There has been a new addition to the Kataquapit family. The baby (Cheecheesh) Orion Marcus Jeremy Kataquapit was born October 27, weighing eight pounds and two ounces to my younger brother Joseph and his wife Lynda. The whole family was excited to hear the news and the baby has become the centre of attention for everyone. He was called after the constellation Orion, also known as the hunter.
I was happy to meet Orion on his first day in this world. I had no fear to hold or handle him as I have a lot of experience with small babies. I have two sisters and five brothers and they all have children. Our family has many grandchildren and Orion will not be a lonely boy as the 22nd grandson for my parents.
It still amazes me to view such a small and fragile human being even though I have seen so many babies. It is incredible how someone so small can change the lives of so many people.
Joseph and Lynda are a great couple and they will provide Orion with a loving home. Joe will no doubt fill this little guy’s life with lots of humour and kindness. Lynda already seems like an experienced mother with all the skills and abilities that have been passed down from her parents and grandparents in Webequie First Nation. Joseph also knows these same traditional methods through our mother Susan who we all watched and learned from while she took care of our nieces and nephews.
Soon after the baby’s arrival, Lynda expertly wrapped her new baby in a traditional Waspoosiyan. A Waspoosiyan is a small heavy blanket, lined with moose hide stringers. It resembles a big shoe. First the baby is wrapped in thin blankets to bind the arms and legs firmly. The wrapped child is then placed inside the Waspoosiyan, where it is then wrapped again and secured with the moose hide stringers.
A baby, especially a newborn, is most comfortable when it is bound and wrapped in warmth and layers. The fetus spent all its time inside a womb where it was engulfed in the warmth of its mother.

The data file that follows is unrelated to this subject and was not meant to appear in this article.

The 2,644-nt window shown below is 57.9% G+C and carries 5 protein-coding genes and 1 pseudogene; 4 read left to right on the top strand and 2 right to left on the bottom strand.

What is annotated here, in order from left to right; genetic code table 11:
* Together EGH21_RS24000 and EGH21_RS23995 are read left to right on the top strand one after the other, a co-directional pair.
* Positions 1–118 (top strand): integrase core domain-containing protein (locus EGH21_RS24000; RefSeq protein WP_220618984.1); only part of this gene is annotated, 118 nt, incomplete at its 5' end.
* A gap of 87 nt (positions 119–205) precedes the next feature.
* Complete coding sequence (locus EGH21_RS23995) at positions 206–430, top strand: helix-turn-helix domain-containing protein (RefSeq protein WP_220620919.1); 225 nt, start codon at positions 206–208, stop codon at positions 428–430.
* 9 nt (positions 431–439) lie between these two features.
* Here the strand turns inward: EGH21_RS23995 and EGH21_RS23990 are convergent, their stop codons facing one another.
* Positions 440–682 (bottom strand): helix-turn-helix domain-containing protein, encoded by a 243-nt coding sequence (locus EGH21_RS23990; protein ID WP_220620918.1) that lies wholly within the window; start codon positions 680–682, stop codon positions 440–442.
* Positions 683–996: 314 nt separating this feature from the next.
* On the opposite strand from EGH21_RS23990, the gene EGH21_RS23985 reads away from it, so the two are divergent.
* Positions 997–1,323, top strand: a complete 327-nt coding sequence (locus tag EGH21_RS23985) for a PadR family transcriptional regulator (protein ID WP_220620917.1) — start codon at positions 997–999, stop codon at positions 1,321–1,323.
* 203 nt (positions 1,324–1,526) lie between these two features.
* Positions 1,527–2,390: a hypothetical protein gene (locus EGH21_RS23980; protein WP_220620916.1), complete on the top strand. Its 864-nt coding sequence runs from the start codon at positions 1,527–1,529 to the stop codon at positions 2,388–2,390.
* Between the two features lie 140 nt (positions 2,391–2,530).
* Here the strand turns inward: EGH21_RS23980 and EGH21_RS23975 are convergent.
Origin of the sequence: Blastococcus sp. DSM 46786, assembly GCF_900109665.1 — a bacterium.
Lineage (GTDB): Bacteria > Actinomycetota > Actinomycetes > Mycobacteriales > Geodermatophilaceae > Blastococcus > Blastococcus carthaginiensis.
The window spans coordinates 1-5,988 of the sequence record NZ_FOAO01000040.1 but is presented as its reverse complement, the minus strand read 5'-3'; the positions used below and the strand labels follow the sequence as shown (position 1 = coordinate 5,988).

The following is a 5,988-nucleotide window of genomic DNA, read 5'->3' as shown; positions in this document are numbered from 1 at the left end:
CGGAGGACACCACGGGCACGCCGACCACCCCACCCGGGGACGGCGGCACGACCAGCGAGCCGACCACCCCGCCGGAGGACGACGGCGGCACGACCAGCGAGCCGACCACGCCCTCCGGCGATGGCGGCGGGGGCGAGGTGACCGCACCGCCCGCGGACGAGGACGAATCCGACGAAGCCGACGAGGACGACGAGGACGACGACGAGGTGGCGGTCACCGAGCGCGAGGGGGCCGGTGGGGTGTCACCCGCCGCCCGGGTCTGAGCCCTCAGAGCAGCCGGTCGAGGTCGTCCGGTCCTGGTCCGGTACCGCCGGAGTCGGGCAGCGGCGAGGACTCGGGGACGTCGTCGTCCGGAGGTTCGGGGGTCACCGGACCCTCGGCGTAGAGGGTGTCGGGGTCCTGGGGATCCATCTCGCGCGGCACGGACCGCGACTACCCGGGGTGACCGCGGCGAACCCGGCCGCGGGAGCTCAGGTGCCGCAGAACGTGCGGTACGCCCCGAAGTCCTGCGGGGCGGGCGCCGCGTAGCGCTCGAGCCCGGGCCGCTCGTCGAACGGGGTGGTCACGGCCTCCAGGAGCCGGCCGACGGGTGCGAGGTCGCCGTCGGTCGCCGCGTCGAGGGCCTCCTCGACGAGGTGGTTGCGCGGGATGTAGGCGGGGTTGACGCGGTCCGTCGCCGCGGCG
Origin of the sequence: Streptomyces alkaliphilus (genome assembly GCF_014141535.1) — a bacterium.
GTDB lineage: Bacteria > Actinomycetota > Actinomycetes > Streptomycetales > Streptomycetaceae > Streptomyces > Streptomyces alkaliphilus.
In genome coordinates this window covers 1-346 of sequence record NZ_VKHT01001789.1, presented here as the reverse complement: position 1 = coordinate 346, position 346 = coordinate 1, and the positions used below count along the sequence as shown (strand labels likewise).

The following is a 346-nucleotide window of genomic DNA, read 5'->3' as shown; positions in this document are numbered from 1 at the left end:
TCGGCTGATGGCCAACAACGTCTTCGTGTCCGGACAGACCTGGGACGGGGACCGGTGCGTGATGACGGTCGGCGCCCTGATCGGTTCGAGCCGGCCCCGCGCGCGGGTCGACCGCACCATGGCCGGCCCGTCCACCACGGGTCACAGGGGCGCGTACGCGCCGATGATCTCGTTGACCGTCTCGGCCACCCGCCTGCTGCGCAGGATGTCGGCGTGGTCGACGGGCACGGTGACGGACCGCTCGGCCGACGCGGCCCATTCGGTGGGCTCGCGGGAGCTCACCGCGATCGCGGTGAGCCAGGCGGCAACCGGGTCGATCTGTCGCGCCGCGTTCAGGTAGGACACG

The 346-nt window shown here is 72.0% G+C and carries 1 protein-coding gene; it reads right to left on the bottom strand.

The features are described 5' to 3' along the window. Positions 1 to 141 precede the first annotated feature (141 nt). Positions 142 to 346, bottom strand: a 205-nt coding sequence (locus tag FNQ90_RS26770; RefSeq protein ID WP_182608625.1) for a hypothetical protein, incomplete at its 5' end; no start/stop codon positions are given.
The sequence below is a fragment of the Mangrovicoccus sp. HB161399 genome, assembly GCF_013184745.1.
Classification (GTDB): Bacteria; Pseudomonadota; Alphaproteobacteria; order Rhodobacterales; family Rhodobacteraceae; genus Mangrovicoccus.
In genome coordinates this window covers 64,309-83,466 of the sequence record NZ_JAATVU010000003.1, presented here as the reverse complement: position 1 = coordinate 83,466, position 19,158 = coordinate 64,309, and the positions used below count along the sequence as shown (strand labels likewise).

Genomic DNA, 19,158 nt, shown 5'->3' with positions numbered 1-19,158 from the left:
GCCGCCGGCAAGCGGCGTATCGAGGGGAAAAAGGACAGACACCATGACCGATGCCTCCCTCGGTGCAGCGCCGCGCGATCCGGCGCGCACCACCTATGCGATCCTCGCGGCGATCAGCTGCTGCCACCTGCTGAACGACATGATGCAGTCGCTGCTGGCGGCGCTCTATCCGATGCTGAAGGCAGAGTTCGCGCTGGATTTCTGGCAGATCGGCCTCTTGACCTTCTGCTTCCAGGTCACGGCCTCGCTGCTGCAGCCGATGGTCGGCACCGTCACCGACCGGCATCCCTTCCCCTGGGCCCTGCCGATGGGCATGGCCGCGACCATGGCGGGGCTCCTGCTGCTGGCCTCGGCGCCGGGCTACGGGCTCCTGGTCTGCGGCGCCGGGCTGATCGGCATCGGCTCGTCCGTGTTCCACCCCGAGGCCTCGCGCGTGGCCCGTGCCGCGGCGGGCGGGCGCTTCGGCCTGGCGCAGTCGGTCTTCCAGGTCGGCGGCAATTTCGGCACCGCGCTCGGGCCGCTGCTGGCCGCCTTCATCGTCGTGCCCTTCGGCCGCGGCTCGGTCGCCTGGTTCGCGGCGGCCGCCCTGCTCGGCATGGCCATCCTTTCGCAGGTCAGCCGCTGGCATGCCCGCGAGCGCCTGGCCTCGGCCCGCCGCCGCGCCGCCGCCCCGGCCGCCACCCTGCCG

Thousands of years ago it dawned on my people that it made sense to create a system of wrapping the baby in the same manner as when it was in the womb. The Waspoosiyan is an ingenious design and it really works. Newborn Orion seemed agitated and cried whenever he was exposed naked to the open air. As soon as he was wrapped in a Waspoosiyan, he went back to sleep without a care in the world.
The Waspoosiyan is also a convenient package for the parents. Since the baby is wrapped securely, there is never any need to adjust blankets to keep the child warm. There is also no worry of the baby getting exposed or smothered and the hands and arms are tucked away to keep the child from scratching.
The Waspoosiyan really came in handy as I watched Joseph and Lynda getting ready to fly home from Timmins to Attawapiskat. The baby was content and secure as they easily moved him around the busy airport.
Orion’s arrival in Attawapiskat was greatly anticipated and he was the star of the day. Mom and my sisters had been waiting to share their knowledge, skills and abilities in taking care of small infants.
This traditional knowledge is also being passed down to the grandchildren in our family who are learning through example of how to care for a baby. Many of the grandkids are now teenagers, which was the age myself and my younger brothers were when we saw our first nieces and nephews come into our family. One advantage of a large family is that there is never a shortage of babysitters.
Orion had a very welcoming beginning into this world. We never think of the day of a child’s birth as a birthday celebration. Rather we think of this day as a medical or hospital event. When Orion was born, Joseph was there to see the birth. The medical staff and nurses were very supportive and helpful and they actually sang out Happy Birthday to the newborn right there in the delivery room.
Lynda and Joseph and the rest of the extended family up north wish to say Chi-Meegwetch to Dr. Sharon Laval and her staff at the Timmins and District Hospital for all their assistance. Happy Birthday Orion and many, many more.